Trial Lessons

Confidence and Survival

Survival is the guiding light of jiu-jitsu. It is the foundational principle of jiu-jitsu, and the way one survives is by conserving energy through efficiency, being comfortable and patient while defending, and making the most of offensive opportunities through perfectly executed technique. Speed, agility, and strength may make you a formidable fighter, but being able to weather the storm and survive anything is how you triumph in the world of jiu-jitsu.

As Ryron Graice explores in the below video, everyone who trains jiu-jitsu has certain strengths and weaknesses when it comes to how well they can execute certain techniques. For example, some people may be black belts when they’re in guard, but they become purple belts when defending from side mount. Everyone’s game is a little uneven, and part of the challenge of growing as jiu-jitsu fighters is making sure you improve across the board in a way that benefits your overall game so that you are better at surviving. Ultimately, you want to be able to defend from mount, side control, back, and guard. In other words, all four basic positions in jiu-jitsu.

Uneven Growth and Fear

Being able to defend from a variety of positions is not only good for your defensive game. It will also benefit your offensive game because you’ll be more confident when attacking. As Ryron explains, he often finds that even experienced fighters may be overly cautious when they’re rolling because they are too worried about being countered. This fear isn’t just about losing control or being put in an inferior position. Instead, it stems from the fear that their defensive game isn’t strong enough to keep them from being subbed. As a result, they end up in a kind of holding pattern once they’ve established control. If you’re afraid of being on the bottom, it limits your jiu-jitsu.

Believe it or not, this is something that often happens with more experienced fighters. When you’re a white belt, you spend a lot of time on the defensive because you’re new and most people in the gym are better than you. As you get better, you inevitably find yourself spending less time in dangerous situations or getting subbed. Eventually, you may only rarely have to practice your defensive techniques. In other words, you may be a black belt when you’re on the offensive, but you may still be a purple belt when it comes to defending.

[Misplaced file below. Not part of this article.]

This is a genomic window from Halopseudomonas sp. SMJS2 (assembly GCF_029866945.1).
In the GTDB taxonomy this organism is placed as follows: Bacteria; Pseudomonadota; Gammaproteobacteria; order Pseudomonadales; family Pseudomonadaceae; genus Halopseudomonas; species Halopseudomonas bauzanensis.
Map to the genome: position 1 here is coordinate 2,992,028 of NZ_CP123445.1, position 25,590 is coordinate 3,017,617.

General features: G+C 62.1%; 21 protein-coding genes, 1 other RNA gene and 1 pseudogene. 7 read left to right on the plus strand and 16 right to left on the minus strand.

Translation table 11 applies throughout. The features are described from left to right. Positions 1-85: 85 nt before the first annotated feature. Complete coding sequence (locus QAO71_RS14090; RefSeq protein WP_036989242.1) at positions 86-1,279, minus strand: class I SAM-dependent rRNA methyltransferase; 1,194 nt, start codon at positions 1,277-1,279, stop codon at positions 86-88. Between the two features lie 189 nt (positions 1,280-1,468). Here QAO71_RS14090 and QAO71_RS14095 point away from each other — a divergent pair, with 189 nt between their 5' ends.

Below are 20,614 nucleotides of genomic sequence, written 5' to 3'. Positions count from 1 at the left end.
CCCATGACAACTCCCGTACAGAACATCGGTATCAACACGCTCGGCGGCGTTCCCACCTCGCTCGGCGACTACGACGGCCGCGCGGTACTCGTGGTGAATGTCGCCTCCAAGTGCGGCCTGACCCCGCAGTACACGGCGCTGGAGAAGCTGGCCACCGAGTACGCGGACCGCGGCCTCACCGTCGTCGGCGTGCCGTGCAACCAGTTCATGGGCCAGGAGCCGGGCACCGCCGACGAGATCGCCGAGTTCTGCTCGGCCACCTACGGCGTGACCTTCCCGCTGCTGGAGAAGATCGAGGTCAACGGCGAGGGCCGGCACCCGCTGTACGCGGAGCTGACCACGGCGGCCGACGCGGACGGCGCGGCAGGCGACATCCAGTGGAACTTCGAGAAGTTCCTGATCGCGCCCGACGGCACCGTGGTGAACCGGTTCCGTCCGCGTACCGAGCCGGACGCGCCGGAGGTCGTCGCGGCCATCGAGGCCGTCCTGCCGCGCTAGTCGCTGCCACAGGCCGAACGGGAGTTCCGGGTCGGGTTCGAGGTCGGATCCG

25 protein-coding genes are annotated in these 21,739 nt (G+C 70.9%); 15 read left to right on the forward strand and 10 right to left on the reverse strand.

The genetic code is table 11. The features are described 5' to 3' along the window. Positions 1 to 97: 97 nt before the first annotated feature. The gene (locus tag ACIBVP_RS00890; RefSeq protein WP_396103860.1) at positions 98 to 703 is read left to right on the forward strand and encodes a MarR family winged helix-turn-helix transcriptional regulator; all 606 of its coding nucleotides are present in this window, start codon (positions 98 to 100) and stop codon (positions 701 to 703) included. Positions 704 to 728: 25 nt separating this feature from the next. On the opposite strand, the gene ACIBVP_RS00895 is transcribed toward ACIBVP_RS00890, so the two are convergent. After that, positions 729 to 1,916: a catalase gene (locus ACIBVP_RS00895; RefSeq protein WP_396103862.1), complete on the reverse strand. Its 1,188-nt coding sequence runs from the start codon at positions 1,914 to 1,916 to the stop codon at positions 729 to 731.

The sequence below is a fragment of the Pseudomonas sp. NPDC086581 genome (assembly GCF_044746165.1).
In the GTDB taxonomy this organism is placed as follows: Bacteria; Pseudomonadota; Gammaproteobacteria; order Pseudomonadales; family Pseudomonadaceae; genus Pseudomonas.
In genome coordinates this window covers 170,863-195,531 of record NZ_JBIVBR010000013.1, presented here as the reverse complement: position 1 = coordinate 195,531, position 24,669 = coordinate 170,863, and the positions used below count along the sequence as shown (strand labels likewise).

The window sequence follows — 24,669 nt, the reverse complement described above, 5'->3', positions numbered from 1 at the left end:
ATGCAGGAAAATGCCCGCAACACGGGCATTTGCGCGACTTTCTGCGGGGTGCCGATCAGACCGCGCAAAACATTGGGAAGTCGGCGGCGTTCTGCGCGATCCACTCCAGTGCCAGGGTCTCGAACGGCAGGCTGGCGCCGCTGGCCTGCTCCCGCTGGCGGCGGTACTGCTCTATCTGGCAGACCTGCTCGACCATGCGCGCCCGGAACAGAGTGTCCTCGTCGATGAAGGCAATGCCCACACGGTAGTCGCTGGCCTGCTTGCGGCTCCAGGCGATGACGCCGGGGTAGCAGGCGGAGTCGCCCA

Confidence and Survival

This kind of blindspot in your training will ultimately hinder your jiu-jitsu game. If you’re nervous about being in an inferior position, it will limit what you’re willing to do while you’re on top. Conversely, if you’re comfortable being on the defensive because you know your game is strong, if you know you’ll be able to survive no matter what your opponent throws at you, you’ll be fearless. Once you know you can survive, once you know that your ability to defend and escape are at the highest level, it makes your offensive game better because you’ll be willing to seize any opportunity when it presents itself.

“I’m not super fearful of being swept or submitted because, if I get swept and they side mount me, no big deal,” Ryron says.

Stay on the Defensive

Of course, that level of confidence doesn’t come without first learning humility, and one learns humility in jiu-jitsu by getting submitted over and over again. It’s not fun. It can be a big shock to the ego, especially for more advanced fighters who have worked tirelessly to become the best they can be. However, as Ryron sees it, getting submitted is a gift. It’s a gift because the person who bested you during that one instant showed you a hole in your game that you know to fix.

This is why Ryron recommends even black belts purposefully stay in an inferior position for four or five consecutive minutes while rolling. Let weaker and less experienced fighters take you into more dangerous territory than you would ever allow yourself to go, and then see if you can get out of it. Ultimately, you will learn to defend against virtually any attack and find ways to escape even the most secure holds. When your defense is that tight, you’ll not only be unbeatable, but you also won’t have to worry about being countered. More importantly, you’ll be more willing to exploit even the smallest mistakes made by your opponent.

As Ryon says, “If you don’t lose, you can only win the fight.”



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